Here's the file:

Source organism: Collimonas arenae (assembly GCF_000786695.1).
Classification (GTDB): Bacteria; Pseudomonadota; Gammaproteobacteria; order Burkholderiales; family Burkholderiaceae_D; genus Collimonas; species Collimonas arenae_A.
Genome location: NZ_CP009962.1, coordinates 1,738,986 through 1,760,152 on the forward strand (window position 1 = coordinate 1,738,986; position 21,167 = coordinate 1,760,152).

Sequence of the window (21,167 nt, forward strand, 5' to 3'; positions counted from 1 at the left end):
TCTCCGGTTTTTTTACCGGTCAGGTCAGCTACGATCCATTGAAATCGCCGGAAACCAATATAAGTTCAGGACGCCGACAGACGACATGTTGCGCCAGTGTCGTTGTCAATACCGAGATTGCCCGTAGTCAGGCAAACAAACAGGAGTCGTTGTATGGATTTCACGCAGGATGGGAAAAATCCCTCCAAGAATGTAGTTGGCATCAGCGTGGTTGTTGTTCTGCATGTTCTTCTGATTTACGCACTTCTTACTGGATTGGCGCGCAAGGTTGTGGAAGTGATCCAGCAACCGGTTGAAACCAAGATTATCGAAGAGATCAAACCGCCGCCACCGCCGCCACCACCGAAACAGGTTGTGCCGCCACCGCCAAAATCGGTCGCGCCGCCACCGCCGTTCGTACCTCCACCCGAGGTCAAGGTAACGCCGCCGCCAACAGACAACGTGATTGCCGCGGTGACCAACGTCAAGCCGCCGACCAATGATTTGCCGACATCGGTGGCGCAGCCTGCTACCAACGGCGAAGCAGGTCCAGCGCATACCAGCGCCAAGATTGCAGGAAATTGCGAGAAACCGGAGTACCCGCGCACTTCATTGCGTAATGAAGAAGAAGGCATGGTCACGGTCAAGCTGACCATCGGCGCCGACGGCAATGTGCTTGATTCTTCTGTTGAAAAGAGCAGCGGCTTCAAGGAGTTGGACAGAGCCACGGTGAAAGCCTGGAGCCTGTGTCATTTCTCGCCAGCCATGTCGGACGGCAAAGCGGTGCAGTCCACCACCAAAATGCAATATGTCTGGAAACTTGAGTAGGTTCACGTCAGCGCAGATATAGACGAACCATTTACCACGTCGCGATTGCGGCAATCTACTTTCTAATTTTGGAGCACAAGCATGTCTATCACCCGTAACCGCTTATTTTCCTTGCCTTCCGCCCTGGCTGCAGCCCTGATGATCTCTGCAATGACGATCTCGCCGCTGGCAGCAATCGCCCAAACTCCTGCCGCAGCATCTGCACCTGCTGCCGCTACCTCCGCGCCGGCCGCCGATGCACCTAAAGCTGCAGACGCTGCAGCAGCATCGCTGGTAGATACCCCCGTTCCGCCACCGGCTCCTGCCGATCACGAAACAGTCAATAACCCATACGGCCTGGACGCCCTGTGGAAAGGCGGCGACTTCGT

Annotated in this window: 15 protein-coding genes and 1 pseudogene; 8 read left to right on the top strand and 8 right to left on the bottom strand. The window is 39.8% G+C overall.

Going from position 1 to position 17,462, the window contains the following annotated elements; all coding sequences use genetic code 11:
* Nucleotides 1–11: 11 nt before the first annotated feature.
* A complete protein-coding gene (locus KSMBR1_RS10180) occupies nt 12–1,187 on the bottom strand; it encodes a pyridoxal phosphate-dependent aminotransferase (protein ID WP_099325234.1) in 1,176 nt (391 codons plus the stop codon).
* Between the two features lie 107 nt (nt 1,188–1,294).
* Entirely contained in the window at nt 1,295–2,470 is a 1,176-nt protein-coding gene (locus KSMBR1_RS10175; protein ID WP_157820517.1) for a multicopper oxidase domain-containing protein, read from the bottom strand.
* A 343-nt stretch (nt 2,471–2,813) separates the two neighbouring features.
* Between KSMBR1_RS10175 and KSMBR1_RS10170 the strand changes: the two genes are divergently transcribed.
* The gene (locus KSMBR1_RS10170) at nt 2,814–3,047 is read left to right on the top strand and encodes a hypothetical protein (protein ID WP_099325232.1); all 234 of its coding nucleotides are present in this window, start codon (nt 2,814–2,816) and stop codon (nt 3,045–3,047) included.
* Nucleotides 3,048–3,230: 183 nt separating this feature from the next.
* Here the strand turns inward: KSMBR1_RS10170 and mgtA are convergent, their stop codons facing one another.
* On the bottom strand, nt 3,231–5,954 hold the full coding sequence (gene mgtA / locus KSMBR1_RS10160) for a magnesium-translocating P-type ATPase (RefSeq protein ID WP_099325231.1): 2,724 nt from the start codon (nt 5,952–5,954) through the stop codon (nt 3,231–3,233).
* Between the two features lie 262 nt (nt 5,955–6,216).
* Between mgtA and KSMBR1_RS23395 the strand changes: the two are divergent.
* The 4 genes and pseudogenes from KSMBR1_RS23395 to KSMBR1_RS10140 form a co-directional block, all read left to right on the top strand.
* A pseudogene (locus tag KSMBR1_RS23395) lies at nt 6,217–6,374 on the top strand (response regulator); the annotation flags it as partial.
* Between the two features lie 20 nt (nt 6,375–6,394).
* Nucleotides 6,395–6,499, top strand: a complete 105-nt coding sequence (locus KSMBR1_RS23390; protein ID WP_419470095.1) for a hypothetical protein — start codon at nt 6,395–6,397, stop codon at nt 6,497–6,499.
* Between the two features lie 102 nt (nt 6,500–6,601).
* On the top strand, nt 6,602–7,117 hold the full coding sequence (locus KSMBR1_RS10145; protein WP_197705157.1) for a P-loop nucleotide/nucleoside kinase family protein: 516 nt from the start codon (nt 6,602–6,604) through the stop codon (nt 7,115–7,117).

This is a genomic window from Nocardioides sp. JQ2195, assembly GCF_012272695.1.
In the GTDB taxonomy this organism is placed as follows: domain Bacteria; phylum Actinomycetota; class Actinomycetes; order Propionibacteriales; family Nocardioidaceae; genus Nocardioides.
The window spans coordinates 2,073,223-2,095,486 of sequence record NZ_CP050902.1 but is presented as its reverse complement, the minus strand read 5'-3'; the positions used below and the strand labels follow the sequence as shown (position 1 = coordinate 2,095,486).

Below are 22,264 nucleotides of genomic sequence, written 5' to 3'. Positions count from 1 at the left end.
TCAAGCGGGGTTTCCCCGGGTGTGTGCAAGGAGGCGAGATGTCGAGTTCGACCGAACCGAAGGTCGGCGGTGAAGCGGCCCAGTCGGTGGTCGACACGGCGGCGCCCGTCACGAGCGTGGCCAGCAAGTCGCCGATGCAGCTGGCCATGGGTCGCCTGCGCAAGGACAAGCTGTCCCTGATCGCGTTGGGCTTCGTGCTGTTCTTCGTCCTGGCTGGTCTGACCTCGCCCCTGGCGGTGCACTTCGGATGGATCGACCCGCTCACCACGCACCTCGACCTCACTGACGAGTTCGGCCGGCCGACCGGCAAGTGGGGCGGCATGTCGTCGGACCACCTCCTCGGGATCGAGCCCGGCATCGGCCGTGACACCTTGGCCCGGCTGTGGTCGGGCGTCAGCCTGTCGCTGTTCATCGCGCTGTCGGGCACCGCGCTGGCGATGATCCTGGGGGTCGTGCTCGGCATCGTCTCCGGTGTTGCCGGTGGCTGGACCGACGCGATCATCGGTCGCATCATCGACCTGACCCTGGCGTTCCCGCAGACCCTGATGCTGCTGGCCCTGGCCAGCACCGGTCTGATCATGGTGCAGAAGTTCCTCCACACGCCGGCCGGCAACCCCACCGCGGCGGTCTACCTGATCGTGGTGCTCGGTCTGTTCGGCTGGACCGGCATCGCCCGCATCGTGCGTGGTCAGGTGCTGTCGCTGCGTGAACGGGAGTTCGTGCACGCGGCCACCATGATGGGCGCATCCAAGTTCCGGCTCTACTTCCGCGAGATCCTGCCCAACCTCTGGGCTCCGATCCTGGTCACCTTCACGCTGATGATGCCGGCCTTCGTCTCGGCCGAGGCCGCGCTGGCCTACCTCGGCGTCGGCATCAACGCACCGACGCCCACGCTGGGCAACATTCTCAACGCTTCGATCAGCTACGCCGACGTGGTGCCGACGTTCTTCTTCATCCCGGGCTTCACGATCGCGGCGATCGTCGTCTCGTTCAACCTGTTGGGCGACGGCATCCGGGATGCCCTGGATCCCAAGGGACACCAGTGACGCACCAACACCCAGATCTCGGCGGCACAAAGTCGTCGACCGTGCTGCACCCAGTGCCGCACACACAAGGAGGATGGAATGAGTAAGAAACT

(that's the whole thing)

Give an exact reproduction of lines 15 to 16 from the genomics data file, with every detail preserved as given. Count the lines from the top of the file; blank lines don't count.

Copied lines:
* Nucleotides 3,048–3,230: 183 nt separating this feature from the next.
* Here the strand turns inward: KSMBR1_RS10170 and mgtA are convergent, their stop codons facing one another.